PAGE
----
A survey by AAA and Kurgo brought attention to this issue when they surveyed a wide range of pet owners to see why people drive with their pets and what kind of distractions they cause. The findings paint a horrifying picture:

  • 56% of respondents have driven with their pet in the vehicle at least once a month over the past year.
  • 29% of respondents admitted to being distracted by their dog while they were on the road.
  • 65% of respondents admitted to engaging in potentially dangerous activities while driving with their dog. 
    • 52% admitted to petting their dog while driving.
    • 23% admitted to using their arms or hands to restrict their dogs while driving.
    • 18% admitted to reaching into the backseat while driving to interact with their dog.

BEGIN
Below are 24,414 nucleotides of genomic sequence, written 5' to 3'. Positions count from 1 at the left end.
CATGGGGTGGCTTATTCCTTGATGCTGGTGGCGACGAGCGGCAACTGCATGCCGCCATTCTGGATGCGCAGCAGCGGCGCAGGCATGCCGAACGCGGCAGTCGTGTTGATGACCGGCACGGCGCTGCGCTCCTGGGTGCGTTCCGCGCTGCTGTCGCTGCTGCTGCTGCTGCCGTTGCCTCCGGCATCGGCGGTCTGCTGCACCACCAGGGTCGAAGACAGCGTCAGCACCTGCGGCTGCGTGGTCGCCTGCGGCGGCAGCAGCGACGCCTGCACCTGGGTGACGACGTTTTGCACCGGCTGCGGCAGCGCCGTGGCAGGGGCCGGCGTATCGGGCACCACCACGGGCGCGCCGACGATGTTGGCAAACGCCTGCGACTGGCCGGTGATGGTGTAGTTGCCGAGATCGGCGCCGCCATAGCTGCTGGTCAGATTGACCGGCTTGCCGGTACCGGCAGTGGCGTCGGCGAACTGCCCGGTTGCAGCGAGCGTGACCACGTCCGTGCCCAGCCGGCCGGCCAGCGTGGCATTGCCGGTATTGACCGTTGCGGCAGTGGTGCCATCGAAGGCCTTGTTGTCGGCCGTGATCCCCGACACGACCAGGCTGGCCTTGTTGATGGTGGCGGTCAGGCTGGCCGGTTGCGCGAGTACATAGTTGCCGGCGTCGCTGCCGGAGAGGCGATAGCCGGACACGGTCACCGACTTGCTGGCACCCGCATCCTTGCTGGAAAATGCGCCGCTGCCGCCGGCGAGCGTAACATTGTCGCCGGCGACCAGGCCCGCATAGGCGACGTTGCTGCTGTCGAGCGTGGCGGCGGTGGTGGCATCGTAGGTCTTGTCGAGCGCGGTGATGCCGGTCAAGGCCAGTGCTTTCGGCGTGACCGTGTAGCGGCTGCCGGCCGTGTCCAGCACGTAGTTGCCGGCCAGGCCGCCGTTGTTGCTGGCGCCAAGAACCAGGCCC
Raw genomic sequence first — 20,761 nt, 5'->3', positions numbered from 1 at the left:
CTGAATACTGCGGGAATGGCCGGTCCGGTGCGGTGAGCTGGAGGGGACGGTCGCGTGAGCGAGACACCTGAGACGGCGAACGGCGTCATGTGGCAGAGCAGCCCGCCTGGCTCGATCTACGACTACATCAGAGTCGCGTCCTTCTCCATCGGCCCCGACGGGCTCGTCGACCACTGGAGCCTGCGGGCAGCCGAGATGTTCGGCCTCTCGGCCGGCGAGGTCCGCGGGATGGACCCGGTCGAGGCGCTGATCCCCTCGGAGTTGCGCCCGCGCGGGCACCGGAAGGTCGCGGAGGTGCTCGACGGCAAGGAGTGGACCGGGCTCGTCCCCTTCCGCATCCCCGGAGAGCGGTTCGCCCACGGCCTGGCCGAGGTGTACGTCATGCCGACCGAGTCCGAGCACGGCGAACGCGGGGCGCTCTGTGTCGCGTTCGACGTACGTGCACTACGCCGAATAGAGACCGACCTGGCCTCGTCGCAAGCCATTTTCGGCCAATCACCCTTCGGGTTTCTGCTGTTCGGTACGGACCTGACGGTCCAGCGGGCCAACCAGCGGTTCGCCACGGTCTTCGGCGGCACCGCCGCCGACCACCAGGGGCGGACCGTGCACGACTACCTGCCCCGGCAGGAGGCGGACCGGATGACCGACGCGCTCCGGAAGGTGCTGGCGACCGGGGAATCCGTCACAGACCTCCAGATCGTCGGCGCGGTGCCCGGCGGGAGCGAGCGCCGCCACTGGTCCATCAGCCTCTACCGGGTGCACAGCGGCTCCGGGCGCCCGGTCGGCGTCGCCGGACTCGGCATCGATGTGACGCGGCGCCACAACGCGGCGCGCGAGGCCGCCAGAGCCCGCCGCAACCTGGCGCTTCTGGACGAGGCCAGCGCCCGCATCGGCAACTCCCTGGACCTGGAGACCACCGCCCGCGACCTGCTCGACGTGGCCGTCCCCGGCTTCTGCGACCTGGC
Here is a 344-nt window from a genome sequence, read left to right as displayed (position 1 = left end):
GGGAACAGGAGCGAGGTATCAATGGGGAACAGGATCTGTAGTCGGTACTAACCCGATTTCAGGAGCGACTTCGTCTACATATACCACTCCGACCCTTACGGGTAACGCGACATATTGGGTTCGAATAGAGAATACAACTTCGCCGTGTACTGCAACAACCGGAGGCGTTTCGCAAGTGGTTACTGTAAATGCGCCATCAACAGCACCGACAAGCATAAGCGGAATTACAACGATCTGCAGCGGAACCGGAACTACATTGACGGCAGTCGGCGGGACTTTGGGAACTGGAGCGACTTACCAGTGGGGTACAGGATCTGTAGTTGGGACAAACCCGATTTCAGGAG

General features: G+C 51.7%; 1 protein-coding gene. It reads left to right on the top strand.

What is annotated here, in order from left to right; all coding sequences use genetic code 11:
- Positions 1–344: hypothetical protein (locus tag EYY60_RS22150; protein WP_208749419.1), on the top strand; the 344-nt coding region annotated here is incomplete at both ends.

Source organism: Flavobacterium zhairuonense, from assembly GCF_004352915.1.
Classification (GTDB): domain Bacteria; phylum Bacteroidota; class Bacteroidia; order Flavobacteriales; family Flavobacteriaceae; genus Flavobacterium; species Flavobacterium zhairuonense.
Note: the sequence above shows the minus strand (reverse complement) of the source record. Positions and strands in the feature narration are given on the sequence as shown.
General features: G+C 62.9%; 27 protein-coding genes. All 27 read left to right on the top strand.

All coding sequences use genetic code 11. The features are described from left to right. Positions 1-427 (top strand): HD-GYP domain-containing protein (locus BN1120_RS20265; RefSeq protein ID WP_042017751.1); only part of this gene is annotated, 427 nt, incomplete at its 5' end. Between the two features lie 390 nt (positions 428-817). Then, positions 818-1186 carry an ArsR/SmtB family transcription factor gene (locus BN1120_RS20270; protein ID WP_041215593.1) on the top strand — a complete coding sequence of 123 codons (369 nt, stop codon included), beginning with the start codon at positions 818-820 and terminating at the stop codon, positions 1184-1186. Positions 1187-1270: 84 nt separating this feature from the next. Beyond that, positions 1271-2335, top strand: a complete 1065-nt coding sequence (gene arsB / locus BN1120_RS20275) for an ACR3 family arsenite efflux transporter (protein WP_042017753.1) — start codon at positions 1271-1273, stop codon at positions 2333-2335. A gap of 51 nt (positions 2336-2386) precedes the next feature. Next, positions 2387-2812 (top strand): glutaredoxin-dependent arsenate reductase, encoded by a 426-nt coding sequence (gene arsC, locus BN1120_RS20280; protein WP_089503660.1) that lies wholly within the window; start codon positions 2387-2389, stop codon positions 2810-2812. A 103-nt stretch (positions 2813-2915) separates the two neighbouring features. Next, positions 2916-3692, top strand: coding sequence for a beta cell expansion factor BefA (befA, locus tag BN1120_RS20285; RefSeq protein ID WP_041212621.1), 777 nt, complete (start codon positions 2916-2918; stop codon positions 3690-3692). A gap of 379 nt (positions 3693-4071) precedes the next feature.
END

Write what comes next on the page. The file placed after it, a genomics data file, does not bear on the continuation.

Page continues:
• 17% admitted to allowing their dog to ride in their lap or holding them while driving.
    • 3% admitted to taking photos of their pets while driving.

Potential Risks of Having a Dog in Your Lap or Letting Them Loose in the Car

Dogs create a lot of risks when they are unrestrained in the car. These risks include but are not limited to:

  • Blocking views out of the windows.
  • Hitting or jostling the steering wheel.
  • Getting under your feet.
  • Forcing you to remove your hands from the wheel to control the dog.
  • Moving the gear shift.
  • Blocking the airbag during an accident, potentially leading to serious injury to both you and your pet.

You can even get distracted if your dog remains in the backseat. The following actions or behaviors can cause a driver to take their eyes off the road:

  • Vomiting
  • Crying
  • Pawing at their owners from the back seat
  • Trying to jump to the front seat

The Dangers of Getting Into an Accident With Your Dog

A car has rear-ended a commercial bus.

Letting dogs loose in a car significantly raises the risk of them getting injured than when they are kept in a crate. While a seatbelt can protect the driver and other passengers, dogs will not have the same protection preventing them from being thrown forward.